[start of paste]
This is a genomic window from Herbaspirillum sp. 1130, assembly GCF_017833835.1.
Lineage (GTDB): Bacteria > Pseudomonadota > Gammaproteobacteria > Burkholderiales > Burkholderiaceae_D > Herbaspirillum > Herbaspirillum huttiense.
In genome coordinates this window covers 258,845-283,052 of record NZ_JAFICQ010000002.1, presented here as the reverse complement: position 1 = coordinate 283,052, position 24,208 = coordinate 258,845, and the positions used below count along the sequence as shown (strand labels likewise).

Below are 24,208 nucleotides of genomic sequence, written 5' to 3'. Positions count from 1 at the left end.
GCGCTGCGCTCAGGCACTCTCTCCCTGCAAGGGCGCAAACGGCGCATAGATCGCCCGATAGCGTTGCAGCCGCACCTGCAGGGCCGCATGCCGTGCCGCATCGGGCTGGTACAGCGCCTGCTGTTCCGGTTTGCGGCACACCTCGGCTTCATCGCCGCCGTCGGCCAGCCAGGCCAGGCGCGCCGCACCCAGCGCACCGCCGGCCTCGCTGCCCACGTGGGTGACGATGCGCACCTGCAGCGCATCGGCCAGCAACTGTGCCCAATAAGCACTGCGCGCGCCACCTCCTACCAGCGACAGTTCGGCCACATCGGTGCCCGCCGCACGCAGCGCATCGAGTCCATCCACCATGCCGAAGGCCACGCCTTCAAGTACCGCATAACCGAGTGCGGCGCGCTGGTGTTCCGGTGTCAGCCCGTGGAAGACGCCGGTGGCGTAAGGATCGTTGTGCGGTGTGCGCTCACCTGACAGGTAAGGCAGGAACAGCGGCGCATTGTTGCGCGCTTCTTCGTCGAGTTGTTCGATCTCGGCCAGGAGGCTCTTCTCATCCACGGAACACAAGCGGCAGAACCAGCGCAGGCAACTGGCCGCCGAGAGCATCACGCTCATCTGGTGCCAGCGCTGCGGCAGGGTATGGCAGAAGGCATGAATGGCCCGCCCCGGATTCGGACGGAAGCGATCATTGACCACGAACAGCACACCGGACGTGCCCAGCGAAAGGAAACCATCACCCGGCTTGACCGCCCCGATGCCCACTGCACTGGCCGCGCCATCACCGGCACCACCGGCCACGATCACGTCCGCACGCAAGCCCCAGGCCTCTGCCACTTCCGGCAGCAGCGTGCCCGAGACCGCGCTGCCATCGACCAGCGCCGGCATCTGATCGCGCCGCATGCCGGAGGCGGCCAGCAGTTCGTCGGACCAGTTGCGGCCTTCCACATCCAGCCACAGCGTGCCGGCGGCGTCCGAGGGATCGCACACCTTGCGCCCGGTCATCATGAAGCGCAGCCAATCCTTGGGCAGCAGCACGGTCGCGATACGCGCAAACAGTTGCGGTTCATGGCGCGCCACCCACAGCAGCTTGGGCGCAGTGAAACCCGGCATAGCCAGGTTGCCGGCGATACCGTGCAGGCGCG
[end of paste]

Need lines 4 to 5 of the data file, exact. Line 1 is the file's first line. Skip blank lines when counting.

Below are 24,208 nucleotides of genomic sequence, written 5' to 3'. Positions count from 1 at the left end.
GCGCTGCGCTCAGGCACTCTCTCCCTGCAAGGGCGCAAACGGCGCATAGATCGCCCGATAGCGTTGCAGCCGCACCTGCAGGGCCGCATGCCGTGCCGCATCGGGCTGGTACAGCGCCTGCTGTTCCGGTTTGCGGCACACCTCGGCTTCATCGCCGCCGTCGGCCAGCCAGGCCAGGCGCGCCGCACCCAGCGCACCGCCGGCCTCGCTGCCCACGTGGGTGACGATGCGCACCTGCAGCGCATCGGCCAGCAACTGTGCCCAATAAGCACTGCGCGCGCCACCTCCTACCAGCGACAGTTCGGCCACATCGGTGCCCGCCGCACGCAGCGCATCGAGTCCATCCACCATGCCGAAGGCCACGCCTTCAAGTACCGCATAACCGAGTGCGGCGCGCTGGTGTTCCGGTGTCAGCCCGTGGAAGACGCCGGTGGCGTAAGGATCGTTGTGCGGTGTGCGCTCACCTGACAGGTAAGGCAGGAACAGCGGCGCATTGTTGCGCGCTTCTTCGTCGAGTTGTTCGATCTCGGCCAGGAGGCTCTTCTCATCCACGGAACACAAGCGGCAGAACCAGCGCAGGCAACTGGCCGCCGAGAGCATCACGCTCATCTGGTGCCAGCGCTGCGGCAGGGTATGGCAGAAGGCATGAATGGCCCGCCCCGGATTCGGACGGAAGCGATCATTGACCACGAACAGCACACCGGACGTGCCCAGCGAAAGGAAACCATCACCCGGCTTGACCGCCCCGATGCCCACTGCACTGGCCGCGCCATCACCGGCACCACCGGCCACGATCACGTCCGCACGCAAGCCCCAGGCCTCTGCCACTTCCGGCAGCAGCGTGCCCGAGACCGCGCTGCCATCGACCAGCGCCGGCATCTGATCGCGCCGCATGCCGGAGGCGGCCAGCAGTTCGTCGGACCAGTTGCGGCCTTCCACATCCAGCCACAGCGTGCCGGCGGCGTCCGAGGGATCGCACACCTTGCGCCCGGTCATCATGAAGCGCAGCCAATCCTTGGGCAGCAGCACGGTCGCGATACGCGCAAACAGTTGCGGTTCATGGCGCGCCACCCACAGCAGCTTGGGCGCAGTGAAACCCGGCATAGCCAGGTTGCCGGCGATACCGTGCAGGCGCG